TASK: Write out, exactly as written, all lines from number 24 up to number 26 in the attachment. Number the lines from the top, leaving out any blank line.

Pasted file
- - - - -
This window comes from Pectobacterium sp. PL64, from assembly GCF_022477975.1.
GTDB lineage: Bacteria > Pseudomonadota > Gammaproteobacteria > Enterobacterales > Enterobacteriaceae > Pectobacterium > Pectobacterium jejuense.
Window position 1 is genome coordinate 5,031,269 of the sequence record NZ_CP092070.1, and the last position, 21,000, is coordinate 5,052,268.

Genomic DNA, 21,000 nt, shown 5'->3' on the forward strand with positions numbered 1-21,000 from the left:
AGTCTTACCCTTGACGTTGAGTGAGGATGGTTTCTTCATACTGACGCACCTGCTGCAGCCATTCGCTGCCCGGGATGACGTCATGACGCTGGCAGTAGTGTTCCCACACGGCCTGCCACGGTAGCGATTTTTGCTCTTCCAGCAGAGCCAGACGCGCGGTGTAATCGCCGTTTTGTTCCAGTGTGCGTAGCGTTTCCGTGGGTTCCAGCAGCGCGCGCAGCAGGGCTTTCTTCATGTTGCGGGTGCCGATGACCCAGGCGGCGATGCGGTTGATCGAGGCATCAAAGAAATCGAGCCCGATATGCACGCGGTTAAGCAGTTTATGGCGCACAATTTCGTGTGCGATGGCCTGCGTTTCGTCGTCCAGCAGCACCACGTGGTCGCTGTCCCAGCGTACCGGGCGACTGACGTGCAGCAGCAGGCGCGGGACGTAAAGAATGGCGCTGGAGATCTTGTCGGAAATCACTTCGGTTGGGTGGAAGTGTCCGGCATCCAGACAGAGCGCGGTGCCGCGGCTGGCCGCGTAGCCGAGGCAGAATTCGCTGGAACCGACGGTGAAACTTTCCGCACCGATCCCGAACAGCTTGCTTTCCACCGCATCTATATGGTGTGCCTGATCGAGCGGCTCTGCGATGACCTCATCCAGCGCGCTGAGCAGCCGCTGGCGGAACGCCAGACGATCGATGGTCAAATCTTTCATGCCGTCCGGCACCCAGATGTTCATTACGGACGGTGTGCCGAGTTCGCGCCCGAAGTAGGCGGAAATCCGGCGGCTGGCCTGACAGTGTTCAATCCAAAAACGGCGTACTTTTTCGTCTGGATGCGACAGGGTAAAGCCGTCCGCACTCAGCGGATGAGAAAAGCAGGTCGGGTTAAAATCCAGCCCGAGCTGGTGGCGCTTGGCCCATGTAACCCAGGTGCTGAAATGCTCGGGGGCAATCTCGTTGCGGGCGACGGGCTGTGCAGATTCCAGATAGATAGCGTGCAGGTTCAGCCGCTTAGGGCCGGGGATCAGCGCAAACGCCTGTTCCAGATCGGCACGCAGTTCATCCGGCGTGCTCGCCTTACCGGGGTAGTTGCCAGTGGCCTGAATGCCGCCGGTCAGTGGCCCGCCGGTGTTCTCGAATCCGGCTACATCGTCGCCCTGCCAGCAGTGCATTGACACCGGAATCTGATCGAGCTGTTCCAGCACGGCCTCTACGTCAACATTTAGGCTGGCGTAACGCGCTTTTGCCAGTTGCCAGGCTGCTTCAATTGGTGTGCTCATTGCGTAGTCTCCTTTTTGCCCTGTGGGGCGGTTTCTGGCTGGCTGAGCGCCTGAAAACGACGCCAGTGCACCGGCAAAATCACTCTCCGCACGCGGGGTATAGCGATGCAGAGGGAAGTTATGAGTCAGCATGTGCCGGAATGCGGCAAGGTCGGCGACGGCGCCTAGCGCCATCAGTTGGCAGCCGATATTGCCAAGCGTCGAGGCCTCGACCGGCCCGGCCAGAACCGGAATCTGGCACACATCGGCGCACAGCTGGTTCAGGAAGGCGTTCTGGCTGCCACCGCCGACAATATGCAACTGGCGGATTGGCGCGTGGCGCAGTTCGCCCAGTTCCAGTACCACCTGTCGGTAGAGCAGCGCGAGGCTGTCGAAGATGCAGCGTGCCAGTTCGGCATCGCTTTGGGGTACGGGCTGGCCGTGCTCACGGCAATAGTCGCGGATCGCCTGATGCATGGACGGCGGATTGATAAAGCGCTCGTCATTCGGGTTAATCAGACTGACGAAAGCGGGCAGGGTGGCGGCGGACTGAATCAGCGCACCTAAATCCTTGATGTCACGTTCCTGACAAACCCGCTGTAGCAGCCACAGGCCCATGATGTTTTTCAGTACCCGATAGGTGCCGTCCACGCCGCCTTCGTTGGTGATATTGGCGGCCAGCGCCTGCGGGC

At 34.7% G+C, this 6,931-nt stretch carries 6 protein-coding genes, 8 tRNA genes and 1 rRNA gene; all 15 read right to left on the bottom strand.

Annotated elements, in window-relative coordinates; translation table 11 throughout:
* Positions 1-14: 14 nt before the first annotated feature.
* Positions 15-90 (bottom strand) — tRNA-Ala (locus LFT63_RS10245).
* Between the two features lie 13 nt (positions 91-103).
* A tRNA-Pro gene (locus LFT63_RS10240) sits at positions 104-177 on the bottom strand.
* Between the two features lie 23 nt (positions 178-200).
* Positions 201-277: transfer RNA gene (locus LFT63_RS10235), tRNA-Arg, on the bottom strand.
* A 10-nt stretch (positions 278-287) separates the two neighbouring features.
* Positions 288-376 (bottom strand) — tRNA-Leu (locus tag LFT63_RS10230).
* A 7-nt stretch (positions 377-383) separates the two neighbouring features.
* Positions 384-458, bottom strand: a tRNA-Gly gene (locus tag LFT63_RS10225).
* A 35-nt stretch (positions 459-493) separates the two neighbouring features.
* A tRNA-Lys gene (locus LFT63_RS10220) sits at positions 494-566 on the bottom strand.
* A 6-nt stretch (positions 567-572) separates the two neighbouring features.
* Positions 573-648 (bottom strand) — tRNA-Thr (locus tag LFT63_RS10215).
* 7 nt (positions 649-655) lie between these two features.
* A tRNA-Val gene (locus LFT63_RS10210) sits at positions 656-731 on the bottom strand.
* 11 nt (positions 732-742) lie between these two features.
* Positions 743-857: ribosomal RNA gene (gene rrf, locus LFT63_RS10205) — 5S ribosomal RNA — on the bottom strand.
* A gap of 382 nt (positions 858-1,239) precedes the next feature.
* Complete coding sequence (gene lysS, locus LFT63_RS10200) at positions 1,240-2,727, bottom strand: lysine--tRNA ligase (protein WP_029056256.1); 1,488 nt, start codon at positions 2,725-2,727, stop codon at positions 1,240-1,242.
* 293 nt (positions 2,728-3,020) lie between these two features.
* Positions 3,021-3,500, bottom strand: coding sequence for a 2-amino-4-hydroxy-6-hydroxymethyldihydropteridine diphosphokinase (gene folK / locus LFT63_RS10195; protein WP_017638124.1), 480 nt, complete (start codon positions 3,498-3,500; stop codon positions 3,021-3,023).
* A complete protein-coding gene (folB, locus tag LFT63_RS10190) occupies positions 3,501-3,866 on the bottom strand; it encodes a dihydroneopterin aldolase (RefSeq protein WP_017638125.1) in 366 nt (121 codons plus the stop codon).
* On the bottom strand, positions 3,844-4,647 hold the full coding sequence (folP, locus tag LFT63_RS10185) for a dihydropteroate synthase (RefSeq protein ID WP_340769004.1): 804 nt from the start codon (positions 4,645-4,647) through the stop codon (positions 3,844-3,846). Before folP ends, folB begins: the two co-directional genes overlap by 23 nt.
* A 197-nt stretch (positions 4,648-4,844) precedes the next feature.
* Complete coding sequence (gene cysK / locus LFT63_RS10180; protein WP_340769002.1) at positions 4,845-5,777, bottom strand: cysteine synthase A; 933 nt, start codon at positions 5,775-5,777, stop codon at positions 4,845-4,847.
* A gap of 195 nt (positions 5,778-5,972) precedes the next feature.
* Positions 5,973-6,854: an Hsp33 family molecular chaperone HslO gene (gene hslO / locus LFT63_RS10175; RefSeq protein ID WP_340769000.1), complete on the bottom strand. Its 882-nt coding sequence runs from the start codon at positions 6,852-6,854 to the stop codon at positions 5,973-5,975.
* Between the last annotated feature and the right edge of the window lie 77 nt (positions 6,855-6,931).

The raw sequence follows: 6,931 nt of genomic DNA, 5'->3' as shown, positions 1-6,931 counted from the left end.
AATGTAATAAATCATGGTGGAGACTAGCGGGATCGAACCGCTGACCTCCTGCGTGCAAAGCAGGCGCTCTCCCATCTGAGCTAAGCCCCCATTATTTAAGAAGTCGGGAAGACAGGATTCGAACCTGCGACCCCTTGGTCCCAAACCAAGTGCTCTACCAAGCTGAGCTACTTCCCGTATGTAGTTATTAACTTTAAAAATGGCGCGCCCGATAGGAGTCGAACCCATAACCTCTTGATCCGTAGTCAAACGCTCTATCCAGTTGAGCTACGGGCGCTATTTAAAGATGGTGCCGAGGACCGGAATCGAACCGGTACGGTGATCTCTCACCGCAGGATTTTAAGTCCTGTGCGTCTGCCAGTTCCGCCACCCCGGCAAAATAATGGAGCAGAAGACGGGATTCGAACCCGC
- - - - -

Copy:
* 11 nt (positions 732-742) lie between these two features.
* Positions 743-857: ribosomal RNA gene (gene rrf, locus LFT63_RS10205) — 5S ribosomal RNA — on the bottom strand.
* A gap of 382 nt (positions 858-1,239) precedes the next feature.